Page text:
Partly I think this came about because of the huge tax breaks handed to companies like Boeing, by legislators such as Seattle’s Reuven Carlyle. Rural legislators consider this to benefit the Puget Sound area even though no benefit goes to our classrooms or taxpayers. So we get a raw deal under McCleary.

    I am supporting this expanded Families and Education levy. But also don’t forget the very important Seattle school district capital and operations levies which we will vote on in February 2019. If you have to pick only one to support, I think it is more important to vote Yes on the February school levies than on this November’s Families and Education Levy.

  12. This wouldn’t be the same ST3 that stretches off for another 20years would it ?

    The new bike shares are innovative – perhaps we will all be riding to work before ST3 gets done…

  13. Dear Jenny,
    This 25% increase in my property taxes is the last straw, primarily due to the obvious fact that this will never stop.
    The only fair solution to this unending series of tax levies is a statewide income tax. Not Seattle-only, but Statewide.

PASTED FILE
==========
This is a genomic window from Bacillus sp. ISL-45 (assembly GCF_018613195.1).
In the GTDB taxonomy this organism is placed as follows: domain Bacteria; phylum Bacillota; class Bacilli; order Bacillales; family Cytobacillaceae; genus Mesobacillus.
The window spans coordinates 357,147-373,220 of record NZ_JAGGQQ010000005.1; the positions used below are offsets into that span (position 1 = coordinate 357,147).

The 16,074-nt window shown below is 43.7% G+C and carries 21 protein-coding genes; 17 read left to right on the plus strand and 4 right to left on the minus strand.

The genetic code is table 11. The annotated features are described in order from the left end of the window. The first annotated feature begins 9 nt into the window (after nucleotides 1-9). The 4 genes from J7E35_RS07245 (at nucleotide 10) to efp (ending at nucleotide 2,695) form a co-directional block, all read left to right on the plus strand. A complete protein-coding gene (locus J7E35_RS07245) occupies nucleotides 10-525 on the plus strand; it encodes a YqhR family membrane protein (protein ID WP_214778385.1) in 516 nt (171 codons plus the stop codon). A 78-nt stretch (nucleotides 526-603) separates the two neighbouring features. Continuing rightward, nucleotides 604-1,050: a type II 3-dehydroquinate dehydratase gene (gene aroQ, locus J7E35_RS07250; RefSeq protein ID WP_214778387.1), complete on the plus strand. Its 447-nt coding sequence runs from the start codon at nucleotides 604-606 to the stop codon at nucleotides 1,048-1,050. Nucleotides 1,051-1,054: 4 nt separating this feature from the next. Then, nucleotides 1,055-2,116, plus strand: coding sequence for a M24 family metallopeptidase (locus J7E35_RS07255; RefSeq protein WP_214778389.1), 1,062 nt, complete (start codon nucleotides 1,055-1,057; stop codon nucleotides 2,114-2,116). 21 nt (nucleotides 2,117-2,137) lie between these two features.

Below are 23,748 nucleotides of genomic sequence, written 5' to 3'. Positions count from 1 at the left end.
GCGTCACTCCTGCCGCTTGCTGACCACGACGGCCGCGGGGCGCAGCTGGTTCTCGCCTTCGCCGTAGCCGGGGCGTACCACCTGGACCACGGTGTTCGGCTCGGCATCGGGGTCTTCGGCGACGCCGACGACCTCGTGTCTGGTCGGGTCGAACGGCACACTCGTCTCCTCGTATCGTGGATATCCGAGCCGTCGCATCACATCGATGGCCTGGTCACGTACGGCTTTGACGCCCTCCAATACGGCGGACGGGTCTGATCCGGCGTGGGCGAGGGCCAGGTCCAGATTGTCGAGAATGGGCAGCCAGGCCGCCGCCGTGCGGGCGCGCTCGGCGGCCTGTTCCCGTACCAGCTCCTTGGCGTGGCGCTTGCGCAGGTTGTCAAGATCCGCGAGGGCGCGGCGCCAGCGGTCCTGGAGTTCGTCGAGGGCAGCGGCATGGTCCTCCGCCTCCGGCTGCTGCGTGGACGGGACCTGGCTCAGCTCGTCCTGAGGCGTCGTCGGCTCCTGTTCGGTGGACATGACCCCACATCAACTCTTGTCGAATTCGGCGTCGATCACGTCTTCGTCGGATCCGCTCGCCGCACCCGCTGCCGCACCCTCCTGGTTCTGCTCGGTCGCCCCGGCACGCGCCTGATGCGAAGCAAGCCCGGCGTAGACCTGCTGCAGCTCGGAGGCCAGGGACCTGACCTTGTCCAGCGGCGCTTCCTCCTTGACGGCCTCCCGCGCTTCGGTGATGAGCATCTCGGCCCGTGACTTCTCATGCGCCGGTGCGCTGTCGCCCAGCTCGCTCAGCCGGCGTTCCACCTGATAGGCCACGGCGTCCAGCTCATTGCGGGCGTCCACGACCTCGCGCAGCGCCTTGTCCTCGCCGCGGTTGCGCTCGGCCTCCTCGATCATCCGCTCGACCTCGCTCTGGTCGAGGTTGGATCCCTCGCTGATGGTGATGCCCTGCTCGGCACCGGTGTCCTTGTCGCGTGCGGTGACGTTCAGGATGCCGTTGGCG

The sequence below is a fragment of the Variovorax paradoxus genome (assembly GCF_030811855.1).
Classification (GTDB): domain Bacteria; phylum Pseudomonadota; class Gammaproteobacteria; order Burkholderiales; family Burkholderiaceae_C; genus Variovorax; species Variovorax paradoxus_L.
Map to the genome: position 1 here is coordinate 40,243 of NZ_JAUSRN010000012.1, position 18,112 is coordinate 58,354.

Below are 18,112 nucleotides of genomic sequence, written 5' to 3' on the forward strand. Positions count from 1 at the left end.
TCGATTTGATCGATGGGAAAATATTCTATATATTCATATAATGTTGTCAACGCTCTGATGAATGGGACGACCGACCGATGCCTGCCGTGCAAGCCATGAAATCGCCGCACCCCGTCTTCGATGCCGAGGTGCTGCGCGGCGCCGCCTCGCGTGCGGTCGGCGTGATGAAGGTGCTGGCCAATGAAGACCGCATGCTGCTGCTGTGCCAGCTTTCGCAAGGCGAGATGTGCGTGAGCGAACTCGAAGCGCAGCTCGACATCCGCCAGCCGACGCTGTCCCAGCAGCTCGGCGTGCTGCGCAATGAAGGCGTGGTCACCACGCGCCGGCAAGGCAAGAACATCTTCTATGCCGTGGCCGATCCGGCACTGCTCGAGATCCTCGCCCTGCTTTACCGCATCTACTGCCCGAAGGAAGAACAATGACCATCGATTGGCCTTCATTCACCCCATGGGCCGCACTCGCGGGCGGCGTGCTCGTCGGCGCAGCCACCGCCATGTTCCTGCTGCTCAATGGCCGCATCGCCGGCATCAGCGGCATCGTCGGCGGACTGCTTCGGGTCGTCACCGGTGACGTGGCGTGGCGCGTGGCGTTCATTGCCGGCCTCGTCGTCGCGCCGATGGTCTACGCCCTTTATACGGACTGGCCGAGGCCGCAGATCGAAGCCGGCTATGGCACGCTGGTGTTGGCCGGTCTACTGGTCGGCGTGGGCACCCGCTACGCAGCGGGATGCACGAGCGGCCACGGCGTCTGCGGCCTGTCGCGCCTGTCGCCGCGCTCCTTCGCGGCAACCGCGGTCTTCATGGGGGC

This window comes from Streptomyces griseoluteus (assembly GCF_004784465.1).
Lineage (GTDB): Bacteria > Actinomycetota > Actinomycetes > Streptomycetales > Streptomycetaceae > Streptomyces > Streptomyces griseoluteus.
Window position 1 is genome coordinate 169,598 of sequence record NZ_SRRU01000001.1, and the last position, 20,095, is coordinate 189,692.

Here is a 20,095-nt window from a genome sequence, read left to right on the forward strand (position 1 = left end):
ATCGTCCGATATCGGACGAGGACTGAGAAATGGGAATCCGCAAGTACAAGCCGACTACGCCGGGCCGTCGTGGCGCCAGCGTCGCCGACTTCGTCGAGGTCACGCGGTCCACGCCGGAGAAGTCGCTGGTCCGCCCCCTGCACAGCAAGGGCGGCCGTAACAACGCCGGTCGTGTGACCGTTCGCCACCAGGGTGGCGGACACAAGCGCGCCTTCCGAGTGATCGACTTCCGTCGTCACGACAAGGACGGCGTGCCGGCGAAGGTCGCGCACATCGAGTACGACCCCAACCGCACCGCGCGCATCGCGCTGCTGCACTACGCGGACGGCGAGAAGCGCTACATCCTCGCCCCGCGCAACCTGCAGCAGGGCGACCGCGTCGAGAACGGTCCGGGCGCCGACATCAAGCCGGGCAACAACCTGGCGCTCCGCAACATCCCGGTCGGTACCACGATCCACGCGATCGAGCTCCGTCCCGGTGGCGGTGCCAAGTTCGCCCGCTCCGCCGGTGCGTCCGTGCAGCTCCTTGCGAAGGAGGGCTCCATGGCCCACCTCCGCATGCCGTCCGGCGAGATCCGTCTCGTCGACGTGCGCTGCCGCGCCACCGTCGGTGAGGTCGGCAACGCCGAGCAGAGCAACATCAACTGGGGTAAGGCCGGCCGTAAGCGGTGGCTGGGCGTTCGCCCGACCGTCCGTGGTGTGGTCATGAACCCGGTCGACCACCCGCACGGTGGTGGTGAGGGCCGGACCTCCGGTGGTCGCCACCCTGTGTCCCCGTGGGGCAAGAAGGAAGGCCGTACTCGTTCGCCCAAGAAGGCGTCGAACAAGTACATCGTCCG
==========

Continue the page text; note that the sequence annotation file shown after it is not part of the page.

Clearly this will never stop as long as the levies keep passing. The 6-figures (and then some) techie kids don’t seem to mind pushing the brunt onto homeowners, so here’s where the train stops for me. Sorry, don’t care how deserving all these causes are (and they are) but the City needs to find another way.

  14. Nettles says: “I agree. But for all those that decry more property taxes, I hope to see you demand income tax, which is a lot more fairer.”

    I am in favor of a state income tax, but ONLY if there is a concurrent and significant decrease in property taxes, which I very much doubt would occur.

  15. And only if it’s state-wide, not contained to Seattle-only while the rest of the state (and especially the Eastside cities) watch from the sidelines.

  16. I thought seattle’s education levies were supposed to go down as a result of the swap of revenue inherent in the McCleary legislation finalized bt the legislature? I know, they won’t actually go down, thry will get bigger, but we were told they would go down as a result of the State now fully funding education. Does anyone actually believe those levies will get smaller? I sure don’t.